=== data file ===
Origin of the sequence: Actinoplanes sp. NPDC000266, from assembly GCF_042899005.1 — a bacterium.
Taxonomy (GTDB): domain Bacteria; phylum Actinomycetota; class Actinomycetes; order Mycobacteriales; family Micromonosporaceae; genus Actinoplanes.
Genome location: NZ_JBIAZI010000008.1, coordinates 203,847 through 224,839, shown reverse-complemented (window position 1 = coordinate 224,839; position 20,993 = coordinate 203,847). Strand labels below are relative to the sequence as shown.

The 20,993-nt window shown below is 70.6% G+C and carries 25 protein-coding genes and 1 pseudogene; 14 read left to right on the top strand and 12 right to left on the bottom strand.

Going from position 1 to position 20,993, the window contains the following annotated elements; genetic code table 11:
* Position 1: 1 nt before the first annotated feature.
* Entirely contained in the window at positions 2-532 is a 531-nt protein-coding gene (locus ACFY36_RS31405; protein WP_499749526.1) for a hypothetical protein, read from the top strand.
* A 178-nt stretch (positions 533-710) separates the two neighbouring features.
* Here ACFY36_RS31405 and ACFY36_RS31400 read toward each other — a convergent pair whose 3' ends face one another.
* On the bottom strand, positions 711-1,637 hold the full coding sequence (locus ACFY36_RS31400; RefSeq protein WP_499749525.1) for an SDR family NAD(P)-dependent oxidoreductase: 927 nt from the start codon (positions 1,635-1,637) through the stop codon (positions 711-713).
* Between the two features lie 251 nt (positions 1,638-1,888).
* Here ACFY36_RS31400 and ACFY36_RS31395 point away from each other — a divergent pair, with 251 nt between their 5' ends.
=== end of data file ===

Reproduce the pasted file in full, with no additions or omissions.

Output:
Origin of the sequence: Actinoplanes sp. NPDC000266, from assembly GCF_042899005.1 — a bacterium.
Taxonomy (GTDB): domain Bacteria; phylum Actinomycetota; class Actinomycetes; order Mycobacteriales; family Micromonosporaceae; genus Actinoplanes.
Genome location: NZ_JBIAZI010000008.1, coordinates 203,847 through 224,839, shown reverse-complemented (window position 1 = coordinate 224,839; position 20,993 = coordinate 203,847). Strand labels below are relative to the sequence as shown.

The 20,993-nt window shown below is 70.6% G+C and carries 25 protein-coding genes and 1 pseudogene; 14 read left to right on the top strand and 12 right to left on the bottom strand.

Going from position 1 to position 20,993, the window contains the following annotated elements; genetic code table 11:
* Position 1: 1 nt before the first annotated feature.
* Entirely contained in the window at positions 2-532 is a 531-nt protein-coding gene (locus ACFY36_RS31405; protein WP_499749526.1) for a hypothetical protein, read from the top strand.
* A 178-nt stretch (positions 533-710) separates the two neighbouring features.
* Here ACFY36_RS31405 and ACFY36_RS31400 read toward each other — a convergent pair whose 3' ends face one another.
* On the bottom strand, positions 711-1,637 hold the full coding sequence (locus ACFY36_RS31400; RefSeq protein WP_499749525.1) for an SDR family NAD(P)-dependent oxidoreductase: 927 nt from the start codon (positions 1,635-1,637) through the stop codon (positions 711-713).
* Between the two features lie 251 nt (positions 1,638-1,888).
* Here ACFY36_RS31400 and ACFY36_RS31395 point away from each other — a divergent pair, with 251 nt between their 5' ends.